One thing that struck me about Bush’s writing style was how often he made a number of explicitly normative claims, as well as a number of “should” statements, which were put forward as if they were self-evidently authoritative. Consider the following passages. Continue reading “Academic Style and the Voice of Authority”
The meaning of words, even entire texts, reflect our expectations of them and our assumptions of their context. This point is apparent in the Argentine soccer ad that uses quotes from Donald Trump to hype the national team’s trip to the United States. If you missed this brilliant appropriation, take a look below.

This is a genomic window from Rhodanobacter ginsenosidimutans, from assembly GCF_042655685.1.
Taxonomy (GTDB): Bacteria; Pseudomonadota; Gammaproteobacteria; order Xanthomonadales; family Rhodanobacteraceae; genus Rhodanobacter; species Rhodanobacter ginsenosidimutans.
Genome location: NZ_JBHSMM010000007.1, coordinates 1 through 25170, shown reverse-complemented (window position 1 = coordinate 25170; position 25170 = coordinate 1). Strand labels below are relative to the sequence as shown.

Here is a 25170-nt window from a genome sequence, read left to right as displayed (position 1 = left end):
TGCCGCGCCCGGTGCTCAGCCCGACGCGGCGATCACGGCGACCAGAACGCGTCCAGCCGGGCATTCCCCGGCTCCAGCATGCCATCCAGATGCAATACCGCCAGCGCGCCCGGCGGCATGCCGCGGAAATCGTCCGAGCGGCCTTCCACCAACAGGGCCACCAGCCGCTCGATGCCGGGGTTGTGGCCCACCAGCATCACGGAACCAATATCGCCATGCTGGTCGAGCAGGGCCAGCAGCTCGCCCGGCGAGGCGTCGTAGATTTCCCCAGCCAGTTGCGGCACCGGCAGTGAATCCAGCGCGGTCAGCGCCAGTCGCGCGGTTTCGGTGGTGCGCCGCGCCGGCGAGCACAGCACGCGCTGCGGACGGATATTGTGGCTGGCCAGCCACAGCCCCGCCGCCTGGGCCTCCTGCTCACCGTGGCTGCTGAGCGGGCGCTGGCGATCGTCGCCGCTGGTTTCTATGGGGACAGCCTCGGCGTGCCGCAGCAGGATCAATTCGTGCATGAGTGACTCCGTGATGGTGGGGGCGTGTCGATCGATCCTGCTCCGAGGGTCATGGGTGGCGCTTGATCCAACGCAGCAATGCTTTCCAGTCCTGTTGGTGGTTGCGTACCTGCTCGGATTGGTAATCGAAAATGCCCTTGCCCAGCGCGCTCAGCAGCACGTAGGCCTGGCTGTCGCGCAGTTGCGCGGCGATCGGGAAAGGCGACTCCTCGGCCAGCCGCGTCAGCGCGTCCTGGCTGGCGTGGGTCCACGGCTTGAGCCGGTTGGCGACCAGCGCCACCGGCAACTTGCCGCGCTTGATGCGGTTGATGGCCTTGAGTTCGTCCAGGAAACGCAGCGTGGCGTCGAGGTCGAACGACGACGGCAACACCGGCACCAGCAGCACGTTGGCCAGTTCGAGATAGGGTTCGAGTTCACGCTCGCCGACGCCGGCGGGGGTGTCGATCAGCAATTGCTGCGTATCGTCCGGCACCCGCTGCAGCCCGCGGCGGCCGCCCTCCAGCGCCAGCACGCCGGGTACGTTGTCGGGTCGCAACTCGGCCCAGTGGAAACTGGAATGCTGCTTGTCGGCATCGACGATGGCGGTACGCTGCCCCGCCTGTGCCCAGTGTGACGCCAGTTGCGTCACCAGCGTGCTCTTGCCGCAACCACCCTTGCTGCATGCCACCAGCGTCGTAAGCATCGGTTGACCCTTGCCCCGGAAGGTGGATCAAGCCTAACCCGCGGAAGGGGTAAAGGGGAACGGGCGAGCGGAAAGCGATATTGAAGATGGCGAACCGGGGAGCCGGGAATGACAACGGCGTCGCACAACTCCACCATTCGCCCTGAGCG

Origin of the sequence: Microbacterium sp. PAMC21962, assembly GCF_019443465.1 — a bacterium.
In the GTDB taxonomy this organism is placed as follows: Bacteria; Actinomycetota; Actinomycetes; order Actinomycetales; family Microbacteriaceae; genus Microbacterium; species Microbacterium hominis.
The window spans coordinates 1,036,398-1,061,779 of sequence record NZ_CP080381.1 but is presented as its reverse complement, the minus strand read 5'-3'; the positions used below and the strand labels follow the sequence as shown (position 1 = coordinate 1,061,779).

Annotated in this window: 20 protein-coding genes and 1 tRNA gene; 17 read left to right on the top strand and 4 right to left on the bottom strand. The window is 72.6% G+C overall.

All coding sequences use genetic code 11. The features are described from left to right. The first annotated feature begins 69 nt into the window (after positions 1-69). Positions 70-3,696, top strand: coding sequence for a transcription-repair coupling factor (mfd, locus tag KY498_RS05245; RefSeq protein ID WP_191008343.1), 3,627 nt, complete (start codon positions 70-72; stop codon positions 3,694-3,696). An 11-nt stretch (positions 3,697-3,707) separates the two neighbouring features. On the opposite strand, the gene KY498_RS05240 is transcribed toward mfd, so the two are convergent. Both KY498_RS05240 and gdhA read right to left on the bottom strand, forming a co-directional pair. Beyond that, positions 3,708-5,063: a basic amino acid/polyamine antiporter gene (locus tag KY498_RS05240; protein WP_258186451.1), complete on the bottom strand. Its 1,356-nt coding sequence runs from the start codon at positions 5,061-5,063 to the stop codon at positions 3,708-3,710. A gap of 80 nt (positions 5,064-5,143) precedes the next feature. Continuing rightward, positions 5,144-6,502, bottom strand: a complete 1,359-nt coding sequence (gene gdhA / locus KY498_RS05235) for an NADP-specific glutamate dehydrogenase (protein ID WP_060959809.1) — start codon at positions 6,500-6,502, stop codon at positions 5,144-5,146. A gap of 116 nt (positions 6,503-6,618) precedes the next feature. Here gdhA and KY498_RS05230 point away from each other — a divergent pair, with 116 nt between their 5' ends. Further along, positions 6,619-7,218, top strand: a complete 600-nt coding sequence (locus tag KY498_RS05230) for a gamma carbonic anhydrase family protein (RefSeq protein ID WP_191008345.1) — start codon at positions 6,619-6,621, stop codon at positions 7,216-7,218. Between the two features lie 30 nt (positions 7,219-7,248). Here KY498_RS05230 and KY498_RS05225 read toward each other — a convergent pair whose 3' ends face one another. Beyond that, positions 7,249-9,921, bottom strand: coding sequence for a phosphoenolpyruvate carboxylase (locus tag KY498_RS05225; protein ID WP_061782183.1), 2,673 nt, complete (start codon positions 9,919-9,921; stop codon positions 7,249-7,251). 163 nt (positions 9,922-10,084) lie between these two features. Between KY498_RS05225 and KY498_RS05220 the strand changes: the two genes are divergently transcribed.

Continue reading “Expected Meanings”
Are the accusations of sexism in the dictionary definitions that have moved through social media last week reasonable? While problems in the entries seem clear, the situation is complicated. In case you missed it, Michael Oman-Reagan, a PhD candidate in Canada noted that the Oxford Dictionary presented “rabid feminist” as an example for the entry “rabid,” which he included as one among many examples of “explicitly sexist” entries. The dictionary editors responded that their “example sentences come from real-world use,” but, of course, they chose which everyday example they wanted to enshrine. For a term with a negative connotation like “rabid,” such a choice provides an opportunity to offend someone, making the choice significant. If they had written “rabid NRA member” or “rabid leftist,” different groups might be complaining. Continue reading “A Rabid Dictionary?”